David
 
#10
It is not mysticism that religion contributes. Materialism is mystical. How does matter produce consciousness? Where did the multiverse come from?
Agreed!
The benefits of religion are largely practical.

Religion is good for the individual.
However, as Bernardo pointed out, the moment anyone adopts that viewpoint, that value is more or less lost (however, placebos still have some effect even when people know what they are).

Personally, I think that exposure to Skeptiko has similar psychological value, but its foundations seem far more robust.

David
 
#11
I am very cautious about this approach (without perhaps completely disagreeing with you) because science is drenched with this approach when it comes to anything paranormal (and twisting the data to fit some belief has become horribly common in other areas as well).

David
Do you think that scientists have drawn incorrect conclusions about the reliability of first person accounts? The problem of the reliability of first person accounts goes well beyond parapsycology. Aren't scientists equally drenched with this approach in non-parapsychologically related fields? Law as well.

What approach do you suggest?
 
#12
Do you think that scientists have drawn incorrect conclusions about the reliability of first person accounts? The problem of the reliability of first person accounts goes well beyond parapsycology. Aren't scientists equally drenched with this approach in non-parapsychologically related fields? Law as well.

What approach do you suggest?
Well the problem is when investigators routinely re-interpret what people say, to mean what they think it should mean! That is the problem with the scientific approach to NDE's. With NDE's you basically have nothing other than a first person account - but of a very striking nature - but if you start re-interpreting it, it can mean anything.

Searching for commonalities between NDE's seems to be about the best you can do.

What would you do?

David
 
#14
David Eire said

Another issue which arose in passing has to do with near death experience, or any kind of paranormal experience.
That is, we cannot take the testimony of individuals who have had these experiences purely on face value; or purely in the terms they use to express them.


I am very cautious about this approach (without perhaps completely disagreeing with you) because science is drenched with this approach when it comes to anything paranormal (and twisting the data to fit some belief has become horribly common in other areas as well).

David
Doesn't Ray Moody say that nonsense and metaphor are part of the NDE persons language when they so describe? And says it's essential to approach NDEs
in this way? (I stand to be corrected here). So how can you take what they say at face value? I'm not denying something profound happens and BTW,
like Michael Sudduth, I think that "consciousness will continue after death" though the form is a mystery.The point is how the mind will always be a filter.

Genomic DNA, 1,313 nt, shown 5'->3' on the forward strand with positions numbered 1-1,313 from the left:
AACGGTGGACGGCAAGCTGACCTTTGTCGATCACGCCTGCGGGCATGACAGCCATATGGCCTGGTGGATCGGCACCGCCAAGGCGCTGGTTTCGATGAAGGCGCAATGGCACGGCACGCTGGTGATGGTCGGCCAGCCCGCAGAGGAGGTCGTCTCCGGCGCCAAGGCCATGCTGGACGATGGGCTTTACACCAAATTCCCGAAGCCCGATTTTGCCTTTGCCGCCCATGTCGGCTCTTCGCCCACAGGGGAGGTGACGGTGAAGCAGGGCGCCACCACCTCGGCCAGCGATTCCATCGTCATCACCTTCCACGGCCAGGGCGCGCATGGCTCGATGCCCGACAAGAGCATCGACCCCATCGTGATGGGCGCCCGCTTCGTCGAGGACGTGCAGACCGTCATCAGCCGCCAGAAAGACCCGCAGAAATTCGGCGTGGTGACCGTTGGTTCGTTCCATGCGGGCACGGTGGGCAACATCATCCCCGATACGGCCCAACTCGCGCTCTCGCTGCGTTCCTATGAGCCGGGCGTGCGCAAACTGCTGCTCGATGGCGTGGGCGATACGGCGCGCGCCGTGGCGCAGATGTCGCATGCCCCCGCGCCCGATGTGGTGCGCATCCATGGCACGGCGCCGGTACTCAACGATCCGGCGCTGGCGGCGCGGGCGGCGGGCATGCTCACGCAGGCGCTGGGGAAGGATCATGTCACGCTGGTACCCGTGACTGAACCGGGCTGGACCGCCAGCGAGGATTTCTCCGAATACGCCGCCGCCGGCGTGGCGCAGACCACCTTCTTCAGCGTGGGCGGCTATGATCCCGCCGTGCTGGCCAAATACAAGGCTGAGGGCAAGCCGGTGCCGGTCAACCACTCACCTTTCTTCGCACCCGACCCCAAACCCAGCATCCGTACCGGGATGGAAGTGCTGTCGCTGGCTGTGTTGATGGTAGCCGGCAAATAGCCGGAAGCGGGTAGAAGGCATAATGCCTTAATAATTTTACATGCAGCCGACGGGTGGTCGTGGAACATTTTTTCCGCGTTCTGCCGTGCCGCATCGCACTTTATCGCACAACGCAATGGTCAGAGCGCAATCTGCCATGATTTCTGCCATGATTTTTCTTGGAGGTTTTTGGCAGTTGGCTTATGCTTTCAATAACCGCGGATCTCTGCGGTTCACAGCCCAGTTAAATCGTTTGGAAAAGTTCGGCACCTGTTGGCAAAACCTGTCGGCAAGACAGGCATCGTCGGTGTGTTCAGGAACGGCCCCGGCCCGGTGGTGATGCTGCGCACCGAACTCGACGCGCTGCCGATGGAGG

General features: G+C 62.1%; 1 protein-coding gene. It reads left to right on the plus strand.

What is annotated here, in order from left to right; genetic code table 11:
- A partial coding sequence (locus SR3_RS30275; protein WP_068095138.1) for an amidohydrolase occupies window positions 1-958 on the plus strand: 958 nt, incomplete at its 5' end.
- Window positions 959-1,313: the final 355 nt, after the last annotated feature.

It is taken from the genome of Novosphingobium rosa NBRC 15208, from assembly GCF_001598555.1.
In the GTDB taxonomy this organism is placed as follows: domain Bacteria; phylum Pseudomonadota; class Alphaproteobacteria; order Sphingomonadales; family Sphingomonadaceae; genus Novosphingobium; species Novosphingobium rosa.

S

Sciborg_S_Patel

#18
Am I correct in saying the general opinion here when it comes to NDE accounts is the literalist view?
Perhaps there was a time when that was true...not sure now?

There are people who take the core NDE message as truth, others who think it's a possibility, others who see it as one face of the afterlife, others who suggest it's a deception or at least not the entirety of the truth...and so on...
 
#19
Am I correct in saying the general opinion here when it comes to NDE accounts is the literalist view?
My impression is just the opposite. What is perceived in NDEs has a literal presentation, but what underlies that is something real that it is difficult to apprehend in literal terms. People who see Jesus are seeing the same thing as people who see the Buddha, for example, but presented in different ways. The issue of whether they sometimes see things which can later be verified, e.g. a dead relative who they didn't know in ordinary life was dead, to my mind doesn't change that; they still see the underlying truth of the dead person and attribute to it a literal image.
 
#20
David Eire said

Another issue which arose in passing has to do with near death experience, or any kind of paranormal experience.
That is, we cannot take the testimony of individuals who have had these experiences purely on face value; or purely in the terms they use to express them.




Doesn't Ray Moody say that nonsense and metaphor are part of the NDE persons language when they so describe? And says it's essential to approach NDEs
in this way? (I stand to be corrected here). So how can you take what they say at face value? I'm not denying something profound happens and BTW,
like Michael Sudduth, I think that "consciousness will continue after death" though the form is a mystery.The point is how the mind will always be a filter.


Yes Ray Moody has a strange (to me) theory about NDE accounts being nonsense
I didn't find anything it it that was convincing or even interesting to me
I completely disagree with Ray on this issue

NDEers are not talking nonsense. That it not how to understand them; and it is not what I am saying in my earlier comment

There is a world of difference between - subjective personal interpretation, and nonsense

There is also a difference between subjective personal interpretation and scientific data

ps: nor was I saying that scientific data means distorting their accounts to fit a reductionist materialist ideology as one commenter seemed to presume

Personally I take the testimony of NDEers seriously, and I think it is very likely that we do survive physical death